At the time when spork was first used, the anodized, press-worked eating utensils such as bowls and plates were used at school lunch.
Therefore, since students were able to follow the standard eating style of Japanese food such as 'bringing eating utensils closer to their mouths and getting food down with their throats directly from them,' the scene of their school lunch was not so displeasing, despite they still had some problems such as 'the soup dishes spill over' or 'noodles are difficult to eat.'
However, it was hard for students to hold and bring anodized bowl filled with hot soup dishes to their mouths, because its heat was spread directly to their hands, and this sometimes induced Inugui, and the bud of later Inugui issue arose at this point.

Moreover, in 1980s, as displaying meal on the lunch plate like kiddies' lunch is more convenient instead of using several dishes, the lunch plate was started to be adopted all over the schools in terms of convenience of clearing the dishes at school lunch, and Inugui issue became more acute. Since students were not always able to stick diversified accompanying dishes of school lunch and bring them closer to their mouths with spork, and in addition, they spilled soup dishes from its fork-like tip and were not able to pick up noodles and bring them closer to their mouths, therefore, they had no other choice but inevitably to eat dishes as if they put their heads into the food.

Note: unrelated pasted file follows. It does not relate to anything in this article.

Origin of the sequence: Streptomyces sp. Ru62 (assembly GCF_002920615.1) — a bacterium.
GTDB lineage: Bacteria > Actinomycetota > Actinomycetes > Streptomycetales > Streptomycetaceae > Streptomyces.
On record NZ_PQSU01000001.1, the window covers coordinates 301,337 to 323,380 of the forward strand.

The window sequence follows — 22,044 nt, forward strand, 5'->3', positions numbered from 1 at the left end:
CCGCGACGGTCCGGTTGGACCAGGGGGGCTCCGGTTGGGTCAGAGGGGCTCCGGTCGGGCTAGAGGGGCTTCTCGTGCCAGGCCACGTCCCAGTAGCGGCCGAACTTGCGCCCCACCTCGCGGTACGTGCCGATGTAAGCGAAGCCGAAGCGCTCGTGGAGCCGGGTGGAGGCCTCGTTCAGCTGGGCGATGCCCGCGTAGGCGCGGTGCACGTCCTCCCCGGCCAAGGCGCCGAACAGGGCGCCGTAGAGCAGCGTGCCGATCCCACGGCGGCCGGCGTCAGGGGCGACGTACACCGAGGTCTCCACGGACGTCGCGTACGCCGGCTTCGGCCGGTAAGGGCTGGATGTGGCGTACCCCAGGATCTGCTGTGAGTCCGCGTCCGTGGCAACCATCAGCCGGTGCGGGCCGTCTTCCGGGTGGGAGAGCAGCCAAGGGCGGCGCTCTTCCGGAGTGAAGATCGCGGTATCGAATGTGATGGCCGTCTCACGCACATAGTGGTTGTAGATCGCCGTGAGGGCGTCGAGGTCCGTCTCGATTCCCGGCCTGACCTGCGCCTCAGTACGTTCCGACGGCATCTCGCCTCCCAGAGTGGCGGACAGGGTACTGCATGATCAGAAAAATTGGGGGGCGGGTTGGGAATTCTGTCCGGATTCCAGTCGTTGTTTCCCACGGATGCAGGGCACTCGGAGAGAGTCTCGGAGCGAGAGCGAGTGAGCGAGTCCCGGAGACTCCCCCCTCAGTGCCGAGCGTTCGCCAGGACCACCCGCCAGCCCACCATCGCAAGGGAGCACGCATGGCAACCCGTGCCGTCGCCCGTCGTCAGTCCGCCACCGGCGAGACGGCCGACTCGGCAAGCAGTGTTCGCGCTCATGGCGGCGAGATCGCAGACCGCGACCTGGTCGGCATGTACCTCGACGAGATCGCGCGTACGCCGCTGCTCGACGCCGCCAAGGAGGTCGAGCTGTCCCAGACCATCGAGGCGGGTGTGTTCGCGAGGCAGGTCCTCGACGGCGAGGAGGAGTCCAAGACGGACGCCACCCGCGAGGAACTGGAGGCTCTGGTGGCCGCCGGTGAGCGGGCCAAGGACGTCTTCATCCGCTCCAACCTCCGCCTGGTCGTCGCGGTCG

Now, they are very much like dogs or cats those put their heads into the plate of pet food and looked awful, and this came to be seen as a problem, so called 'Inugui.'
Also, when eating in a stooped position, foods didn't come into sight and they sometimes spilled them, therefore, this was also seen as a problem, 'mottainai' (That's a waste).

In this situation, there was a move to reconsider using chopsticks at meal, while parents asked for stop using the lunch plates, because free-floating anxiety that heat-resistant plastic (melamine resin or polycarbonate) lunch plates might produce endocrine disrupting chemicals spread among parents, therefore, this problem gradually came to an end.